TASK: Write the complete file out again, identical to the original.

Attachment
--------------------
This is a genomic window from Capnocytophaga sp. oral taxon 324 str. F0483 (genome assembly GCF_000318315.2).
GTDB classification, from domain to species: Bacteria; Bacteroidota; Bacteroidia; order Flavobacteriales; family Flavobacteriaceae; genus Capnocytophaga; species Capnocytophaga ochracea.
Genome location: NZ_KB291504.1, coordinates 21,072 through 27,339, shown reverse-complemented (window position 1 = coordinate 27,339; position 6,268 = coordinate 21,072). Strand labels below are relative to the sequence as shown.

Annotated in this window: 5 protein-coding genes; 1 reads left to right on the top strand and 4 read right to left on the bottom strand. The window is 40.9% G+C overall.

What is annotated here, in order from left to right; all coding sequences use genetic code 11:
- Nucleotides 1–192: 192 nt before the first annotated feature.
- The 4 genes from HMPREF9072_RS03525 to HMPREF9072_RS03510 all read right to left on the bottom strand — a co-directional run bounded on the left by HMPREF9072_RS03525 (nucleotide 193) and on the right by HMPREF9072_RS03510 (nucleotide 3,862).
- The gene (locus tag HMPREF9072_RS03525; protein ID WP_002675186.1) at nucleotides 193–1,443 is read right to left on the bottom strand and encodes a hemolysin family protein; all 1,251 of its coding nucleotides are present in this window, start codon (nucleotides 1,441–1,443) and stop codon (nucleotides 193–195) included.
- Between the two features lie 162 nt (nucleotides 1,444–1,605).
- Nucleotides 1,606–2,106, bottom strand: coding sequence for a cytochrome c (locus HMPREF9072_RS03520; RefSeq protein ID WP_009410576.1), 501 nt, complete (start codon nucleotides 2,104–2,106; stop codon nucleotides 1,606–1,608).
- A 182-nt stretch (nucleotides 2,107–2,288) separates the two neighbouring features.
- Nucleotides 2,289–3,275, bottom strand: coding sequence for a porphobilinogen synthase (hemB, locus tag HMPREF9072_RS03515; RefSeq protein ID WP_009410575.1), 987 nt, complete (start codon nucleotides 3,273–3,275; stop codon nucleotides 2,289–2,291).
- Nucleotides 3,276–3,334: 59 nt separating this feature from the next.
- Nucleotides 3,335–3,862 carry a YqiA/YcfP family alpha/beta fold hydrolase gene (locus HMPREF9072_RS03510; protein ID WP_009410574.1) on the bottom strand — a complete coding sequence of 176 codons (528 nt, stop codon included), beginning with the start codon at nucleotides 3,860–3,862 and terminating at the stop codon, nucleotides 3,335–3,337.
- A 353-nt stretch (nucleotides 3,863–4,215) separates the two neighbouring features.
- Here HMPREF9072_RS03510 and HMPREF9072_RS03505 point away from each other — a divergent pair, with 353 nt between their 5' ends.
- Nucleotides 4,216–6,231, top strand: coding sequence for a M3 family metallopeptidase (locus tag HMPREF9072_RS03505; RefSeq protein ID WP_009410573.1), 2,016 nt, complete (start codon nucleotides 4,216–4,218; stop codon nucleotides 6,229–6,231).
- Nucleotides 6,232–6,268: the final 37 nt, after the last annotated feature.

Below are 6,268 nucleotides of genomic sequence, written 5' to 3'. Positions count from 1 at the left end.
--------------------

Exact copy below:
This is a genomic window from Capnocytophaga sp. oral taxon 324 str. F0483 (genome assembly GCF_000318315.2).
GTDB classification, from domain to species: Bacteria; Bacteroidota; Bacteroidia; order Flavobacteriales; family Flavobacteriaceae; genus Capnocytophaga; species Capnocytophaga ochracea.
Genome location: NZ_KB291504.1, coordinates 21,072 through 27,339, shown reverse-complemented (window position 1 = coordinate 27,339; position 6,268 = coordinate 21,072). Strand labels below are relative to the sequence as shown.

Annotated in this window: 5 protein-coding genes; 1 reads left to right on the top strand and 4 read right to left on the bottom strand. The window is 40.9% G+C overall.

What is annotated here, in order from left to right; all coding sequences use genetic code 11:
- Nucleotides 1–192: 192 nt before the first annotated feature.
- The 4 genes from HMPREF9072_RS03525 to HMPREF9072_RS03510 all read right to left on the bottom strand — a co-directional run bounded on the left by HMPREF9072_RS03525 (nucleotide 193) and on the right by HMPREF9072_RS03510 (nucleotide 3,862).
- The gene (locus tag HMPREF9072_RS03525; protein ID WP_002675186.1) at nucleotides 193–1,443 is read right to left on the bottom strand and encodes a hemolysin family protein; all 1,251 of its coding nucleotides are present in this window, start codon (nucleotides 1,441–1,443) and stop codon (nucleotides 193–195) included.
- Between the two features lie 162 nt (nucleotides 1,444–1,605).
- Nucleotides 1,606–2,106, bottom strand: coding sequence for a cytochrome c (locus HMPREF9072_RS03520; RefSeq protein ID WP_009410576.1), 501 nt, complete (start codon nucleotides 2,104–2,106; stop codon nucleotides 1,606–1,608).
- A 182-nt stretch (nucleotides 2,107–2,288) separates the two neighbouring features.
- Nucleotides 2,289–3,275, bottom strand: coding sequence for a porphobilinogen synthase (hemB, locus tag HMPREF9072_RS03515; RefSeq protein ID WP_009410575.1), 987 nt, complete (start codon nucleotides 3,273–3,275; stop codon nucleotides 2,289–2,291).
- Nucleotides 3,276–3,334: 59 nt separating this feature from the next.
- Nucleotides 3,335–3,862 carry a YqiA/YcfP family alpha/beta fold hydrolase gene (locus HMPREF9072_RS03510; protein ID WP_009410574.1) on the bottom strand — a complete coding sequence of 176 codons (528 nt, stop codon included), beginning with the start codon at nucleotides 3,860–3,862 and terminating at the stop codon, nucleotides 3,335–3,337.
- A 353-nt stretch (nucleotides 3,863–4,215) separates the two neighbouring features.
- Here HMPREF9072_RS03510 and HMPREF9072_RS03505 point away from each other — a divergent pair, with 353 nt between their 5' ends.
- Nucleotides 4,216–6,231, top strand: coding sequence for a M3 family metallopeptidase (locus tag HMPREF9072_RS03505; RefSeq protein ID WP_009410573.1), 2,016 nt, complete (start codon nucleotides 4,216–4,218; stop codon nucleotides 6,229–6,231).
- Nucleotides 6,232–6,268: the final 37 nt, after the last annotated feature.

Below are 6,268 nucleotides of genomic sequence, written 5' to 3'. Positions count from 1 at the left end.